Chinese Porcelain - For two centuries, China was the West's only source of porcelain. Even after factories such as Meissen and Sevres discovered the secret, the bulk of all porcelain sold in Europe was Chinese.

 

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Chinese Porcelain


CHINESE PORCELAIN

  For two centuries, China was the West's only source of porcelain. Even after factories such as Meissen and Sevres discovered the secret, the bulk of all porcelain sold in Europe was Chinese.

  Portuguese ships first brought Chinese porcelain to Europe in the 16th century. It came as a revelation to Europeans accustomed to thick pottery dishes and heavy silver, pewter or wood platters. Its whiteness, translucency and delicacy enchanted wealthy westerners.

  Although a few European factories finally discovered how to make porcelain of their own the 18th century, trade in Chinese pieces, already brisk, continued to grow, reaching a peak between 1760 and 1780. By this time the English had taken over from the Portuguese as China's main trading partners.

  China was in an internal turmoil from 1644 when the Ming dynasty collapsed, and the porcelain industry was hard-pressed until the Emperor Kangxi of the Qing dynasty reorganised the Imperial factories in 1683.

  At first the factories at Jingdezhen turned out pieces decorated in underglaze blue. The design was painted on a dried porcelain body that had not yet been kiln hardened.

  The blue of the Kangxi period was rich and vibrant, and the glaze very smooth and clear, but the European market looked for more. Chinese decorators began making polychrome (many-coloured) porcelain. By 1720, the demand for polychrome porcelain had outstripped that for blue and white.

  The earliest polychrome wares used hard enamel colours in which green had a leading part; they're known as famille verte (green family) porcelain. The painting was done over or under the glaze. Famille verte ware is invariably highly coloured and ornate, and may be decorated with stylized patterns, flowers, birds, insects, fish, butterflies or scenes from Chinese fiction or history.

  Famille rose (pink family), a much softer palette of colours, became popular in the 1730s. As well as the traditional designs, many were created specifically for the western market, with the oriental decorators reproducing portraits of famous Europeans, Biblical and classical scenes and unfamiliar animals with varying degrees of success.

  Designs could be commissioned to order, and it was commonplace among 18th-century aristocrats to order, through the East India Company, services decorated with their family coat of arms. These might take three years to deliver from the time the order was made.

  The delicate beauty of Chinese porcelain captivated refined European taste from the very start. Once the oriental potters had mastered the decorative techniques that enabled them to replicate the exquisitely colourful look of Chinese painting, and applied them to subjects which appealed to western ideas of the exotic, the continuing success of their export wares was assured.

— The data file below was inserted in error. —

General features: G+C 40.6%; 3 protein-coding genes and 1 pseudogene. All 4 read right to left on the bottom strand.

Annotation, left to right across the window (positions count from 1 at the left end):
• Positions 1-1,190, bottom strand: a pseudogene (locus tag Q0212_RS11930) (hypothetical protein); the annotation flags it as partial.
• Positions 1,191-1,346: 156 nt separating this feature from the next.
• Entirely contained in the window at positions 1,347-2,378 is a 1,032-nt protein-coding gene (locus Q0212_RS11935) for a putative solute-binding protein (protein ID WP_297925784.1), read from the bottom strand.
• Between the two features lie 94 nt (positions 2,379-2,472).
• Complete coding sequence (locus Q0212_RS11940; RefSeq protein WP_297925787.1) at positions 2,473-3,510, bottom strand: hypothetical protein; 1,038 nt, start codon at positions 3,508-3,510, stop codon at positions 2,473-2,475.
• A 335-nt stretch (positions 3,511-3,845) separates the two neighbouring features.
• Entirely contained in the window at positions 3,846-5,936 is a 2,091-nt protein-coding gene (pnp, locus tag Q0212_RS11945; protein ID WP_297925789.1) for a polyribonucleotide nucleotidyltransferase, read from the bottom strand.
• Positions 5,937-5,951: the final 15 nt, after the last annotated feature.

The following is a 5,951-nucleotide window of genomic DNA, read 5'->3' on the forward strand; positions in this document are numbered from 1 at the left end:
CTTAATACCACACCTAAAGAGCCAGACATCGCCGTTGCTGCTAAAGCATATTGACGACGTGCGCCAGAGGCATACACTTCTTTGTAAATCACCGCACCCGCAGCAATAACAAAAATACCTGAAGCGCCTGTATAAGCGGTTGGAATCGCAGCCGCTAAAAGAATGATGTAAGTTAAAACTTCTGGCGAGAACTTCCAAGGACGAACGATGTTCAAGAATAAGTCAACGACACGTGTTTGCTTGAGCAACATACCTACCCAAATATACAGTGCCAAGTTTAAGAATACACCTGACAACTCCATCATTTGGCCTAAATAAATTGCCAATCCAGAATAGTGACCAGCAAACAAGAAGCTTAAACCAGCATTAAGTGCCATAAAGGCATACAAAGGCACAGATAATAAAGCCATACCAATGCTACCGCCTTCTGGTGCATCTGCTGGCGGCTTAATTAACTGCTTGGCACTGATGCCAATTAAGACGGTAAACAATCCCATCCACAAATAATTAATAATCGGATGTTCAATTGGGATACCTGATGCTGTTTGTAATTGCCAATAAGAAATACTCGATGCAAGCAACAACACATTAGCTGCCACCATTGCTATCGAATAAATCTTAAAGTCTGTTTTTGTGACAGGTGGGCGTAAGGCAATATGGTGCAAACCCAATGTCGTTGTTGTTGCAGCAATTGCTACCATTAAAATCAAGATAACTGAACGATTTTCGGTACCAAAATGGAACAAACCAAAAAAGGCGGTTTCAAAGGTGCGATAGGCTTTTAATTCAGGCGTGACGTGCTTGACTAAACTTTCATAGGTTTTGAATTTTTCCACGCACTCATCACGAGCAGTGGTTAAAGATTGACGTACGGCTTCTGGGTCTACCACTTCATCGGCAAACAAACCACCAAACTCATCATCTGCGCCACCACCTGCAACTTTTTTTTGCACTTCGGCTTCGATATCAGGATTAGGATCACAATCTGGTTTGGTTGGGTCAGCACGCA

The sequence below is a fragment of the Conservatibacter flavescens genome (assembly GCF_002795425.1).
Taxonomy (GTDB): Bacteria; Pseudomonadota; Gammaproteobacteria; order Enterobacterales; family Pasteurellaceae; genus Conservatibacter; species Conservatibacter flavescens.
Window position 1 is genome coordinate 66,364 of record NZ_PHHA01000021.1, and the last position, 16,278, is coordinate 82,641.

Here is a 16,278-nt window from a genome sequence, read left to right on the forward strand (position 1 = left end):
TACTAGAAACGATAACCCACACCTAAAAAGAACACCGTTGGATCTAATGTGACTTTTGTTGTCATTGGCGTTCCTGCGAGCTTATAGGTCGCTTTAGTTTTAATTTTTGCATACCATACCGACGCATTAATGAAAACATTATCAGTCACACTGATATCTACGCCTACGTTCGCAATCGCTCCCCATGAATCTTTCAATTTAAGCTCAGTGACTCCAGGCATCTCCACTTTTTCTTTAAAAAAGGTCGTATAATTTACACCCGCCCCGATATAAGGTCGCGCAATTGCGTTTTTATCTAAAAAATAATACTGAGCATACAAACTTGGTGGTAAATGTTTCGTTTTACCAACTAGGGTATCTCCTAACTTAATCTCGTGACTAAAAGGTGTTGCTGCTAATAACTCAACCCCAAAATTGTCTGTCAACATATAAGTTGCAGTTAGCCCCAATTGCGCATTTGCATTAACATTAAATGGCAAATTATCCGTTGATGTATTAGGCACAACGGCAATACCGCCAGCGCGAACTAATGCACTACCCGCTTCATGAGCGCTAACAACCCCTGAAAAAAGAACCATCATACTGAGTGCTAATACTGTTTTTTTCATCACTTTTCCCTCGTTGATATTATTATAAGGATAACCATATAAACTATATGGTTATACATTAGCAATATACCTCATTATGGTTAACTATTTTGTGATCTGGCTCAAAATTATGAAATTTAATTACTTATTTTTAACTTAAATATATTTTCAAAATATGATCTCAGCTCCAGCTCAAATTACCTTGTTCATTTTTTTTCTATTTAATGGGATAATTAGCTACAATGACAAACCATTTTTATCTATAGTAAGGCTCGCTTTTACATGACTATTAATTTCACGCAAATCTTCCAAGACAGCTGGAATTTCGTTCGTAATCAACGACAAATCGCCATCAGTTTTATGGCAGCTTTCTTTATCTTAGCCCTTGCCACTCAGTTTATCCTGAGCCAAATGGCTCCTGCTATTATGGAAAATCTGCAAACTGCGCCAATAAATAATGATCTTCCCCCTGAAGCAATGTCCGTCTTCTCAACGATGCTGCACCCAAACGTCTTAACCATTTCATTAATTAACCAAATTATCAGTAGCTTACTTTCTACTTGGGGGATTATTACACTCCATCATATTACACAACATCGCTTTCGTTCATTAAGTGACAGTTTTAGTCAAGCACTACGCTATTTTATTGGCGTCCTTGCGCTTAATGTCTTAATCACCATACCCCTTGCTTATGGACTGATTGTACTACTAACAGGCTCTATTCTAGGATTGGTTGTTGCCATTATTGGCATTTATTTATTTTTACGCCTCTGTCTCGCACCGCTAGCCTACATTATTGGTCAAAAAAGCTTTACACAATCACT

CHINESE PORCELAIN COLLECTOR'S NOTES

  The rarest pieces of early Chinese export porcelain sell for thousands, but common items can be relatively inexpensive. Look for them at auctions, at house sales - most substantial houses will have a piece or two at least tucked away somewhere - and with specialist dealers. You never known when a piece of old porcelain might turn up at less formal sales, such as car boots or jumbles; old plates are much of a muchness to many people and, if you know what to look for, you may pick up a bargain.

  With all blue and white china, it's til quality of He blue that mainly determines value. Any hint of impurities - a reddish blush or a grey tone are the most common - will bring down the price a great deal.

  Famille verte pieces command higher prices than similar articles in famille rose or blue and white, while famille rose prices tend to vary according to the amount of colours used. A piece featuring a coat of arms generally attracts a premium.

  Dating pieces can be a problem. Experts do it by 'feel', a combination of a number of characteristics. Some pieces can be roughly dated by their marks, which usually give the current Emperor's name. However, in 1677 the then Emperor decreed his name must never appear on pottery, as to break it would desecrate him. The names of earlier emperors were used instead, mainly for decorative effect, with no intent to deceive. Some Chinese jars and vases from the 19th century bear reign marks as early as the 1400s.

BUYING CONDITIONS

  Blue and white pieces should be in reasonable condition, while a slight deterioration in polychrome pieces is acceptable. Overglaze painted decoration on plates and dishes may have suffered scratching and fading as the result of many years of use, and gilding is particularly susceptible to rubbing.

  Hairline cracks halve or quarter the price of a piece, which will also be drastically reduced by chips and repairs. Unobtrusive damage - a chip on a large vase which could be turned to face the wall, for instance - is acceptable, providing the price is lower.

 Read articles and references:
Good standards are Marks & Monograms on European and Oriental Pottery and Porcelain (William Chaffers).

 





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